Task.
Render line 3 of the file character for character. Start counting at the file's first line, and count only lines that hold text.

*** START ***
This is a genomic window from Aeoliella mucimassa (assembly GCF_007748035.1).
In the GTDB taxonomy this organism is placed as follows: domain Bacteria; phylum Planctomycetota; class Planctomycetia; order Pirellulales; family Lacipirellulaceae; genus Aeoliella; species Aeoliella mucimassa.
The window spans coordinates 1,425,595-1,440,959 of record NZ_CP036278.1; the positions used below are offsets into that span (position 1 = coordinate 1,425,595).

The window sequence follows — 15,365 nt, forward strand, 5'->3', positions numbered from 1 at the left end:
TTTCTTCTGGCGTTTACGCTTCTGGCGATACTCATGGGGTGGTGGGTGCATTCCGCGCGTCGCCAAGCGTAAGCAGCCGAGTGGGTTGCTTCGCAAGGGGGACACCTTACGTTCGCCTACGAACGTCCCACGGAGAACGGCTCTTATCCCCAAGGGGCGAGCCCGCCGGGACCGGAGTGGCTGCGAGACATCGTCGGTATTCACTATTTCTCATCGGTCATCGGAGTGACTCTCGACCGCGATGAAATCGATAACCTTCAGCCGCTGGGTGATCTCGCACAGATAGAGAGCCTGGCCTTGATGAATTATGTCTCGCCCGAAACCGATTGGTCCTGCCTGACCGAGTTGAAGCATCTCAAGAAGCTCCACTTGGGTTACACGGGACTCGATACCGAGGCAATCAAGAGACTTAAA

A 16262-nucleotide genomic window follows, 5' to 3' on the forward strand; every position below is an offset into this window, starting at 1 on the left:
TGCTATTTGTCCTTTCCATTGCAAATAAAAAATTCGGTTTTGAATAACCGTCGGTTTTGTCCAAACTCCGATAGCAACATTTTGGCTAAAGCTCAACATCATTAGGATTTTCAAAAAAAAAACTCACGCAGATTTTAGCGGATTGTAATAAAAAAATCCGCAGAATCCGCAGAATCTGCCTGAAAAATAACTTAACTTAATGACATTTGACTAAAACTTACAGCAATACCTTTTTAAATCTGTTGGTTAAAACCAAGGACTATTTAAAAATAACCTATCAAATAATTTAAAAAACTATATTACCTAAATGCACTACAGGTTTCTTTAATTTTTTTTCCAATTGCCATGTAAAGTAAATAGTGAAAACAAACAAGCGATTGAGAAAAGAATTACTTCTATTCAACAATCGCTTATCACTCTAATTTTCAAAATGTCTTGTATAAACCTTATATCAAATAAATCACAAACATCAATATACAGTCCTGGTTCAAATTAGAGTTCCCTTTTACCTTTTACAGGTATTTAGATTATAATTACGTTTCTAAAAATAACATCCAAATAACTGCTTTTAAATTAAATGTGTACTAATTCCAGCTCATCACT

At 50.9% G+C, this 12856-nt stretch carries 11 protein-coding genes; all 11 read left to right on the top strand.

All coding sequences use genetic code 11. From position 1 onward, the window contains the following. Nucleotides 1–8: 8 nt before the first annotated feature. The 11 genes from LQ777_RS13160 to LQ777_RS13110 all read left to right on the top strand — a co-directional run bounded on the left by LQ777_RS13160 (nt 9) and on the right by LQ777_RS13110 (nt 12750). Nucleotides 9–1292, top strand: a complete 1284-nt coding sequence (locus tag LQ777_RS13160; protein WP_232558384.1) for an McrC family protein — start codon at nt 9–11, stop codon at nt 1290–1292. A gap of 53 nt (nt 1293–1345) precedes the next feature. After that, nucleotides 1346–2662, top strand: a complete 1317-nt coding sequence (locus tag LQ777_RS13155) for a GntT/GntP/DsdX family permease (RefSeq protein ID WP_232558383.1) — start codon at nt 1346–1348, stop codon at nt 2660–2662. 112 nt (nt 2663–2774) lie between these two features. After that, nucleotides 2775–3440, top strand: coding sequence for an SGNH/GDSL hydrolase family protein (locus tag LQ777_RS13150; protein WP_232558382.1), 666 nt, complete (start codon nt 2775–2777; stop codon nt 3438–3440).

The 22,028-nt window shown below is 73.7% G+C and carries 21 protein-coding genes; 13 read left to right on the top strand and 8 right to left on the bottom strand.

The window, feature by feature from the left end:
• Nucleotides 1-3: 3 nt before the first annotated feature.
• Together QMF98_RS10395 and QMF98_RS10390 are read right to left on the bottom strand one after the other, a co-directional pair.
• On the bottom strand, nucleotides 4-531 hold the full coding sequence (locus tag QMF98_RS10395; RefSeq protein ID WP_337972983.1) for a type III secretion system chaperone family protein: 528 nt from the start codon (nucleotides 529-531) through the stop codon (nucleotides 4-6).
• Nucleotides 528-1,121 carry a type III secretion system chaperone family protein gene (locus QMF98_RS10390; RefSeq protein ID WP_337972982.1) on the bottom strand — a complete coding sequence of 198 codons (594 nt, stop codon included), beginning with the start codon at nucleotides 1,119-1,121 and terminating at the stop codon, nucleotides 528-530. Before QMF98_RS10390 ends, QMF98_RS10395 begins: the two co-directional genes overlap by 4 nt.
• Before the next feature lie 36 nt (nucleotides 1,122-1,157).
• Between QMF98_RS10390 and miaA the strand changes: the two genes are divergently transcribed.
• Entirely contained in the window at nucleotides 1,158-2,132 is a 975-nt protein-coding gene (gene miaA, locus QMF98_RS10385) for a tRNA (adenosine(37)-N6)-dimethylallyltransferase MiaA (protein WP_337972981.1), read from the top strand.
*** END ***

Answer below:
The window spans coordinates 1,425,595-1,440,959 of record NZ_CP036278.1; the positions used below are offsets into that span (position 1 = coordinate 1,425,595).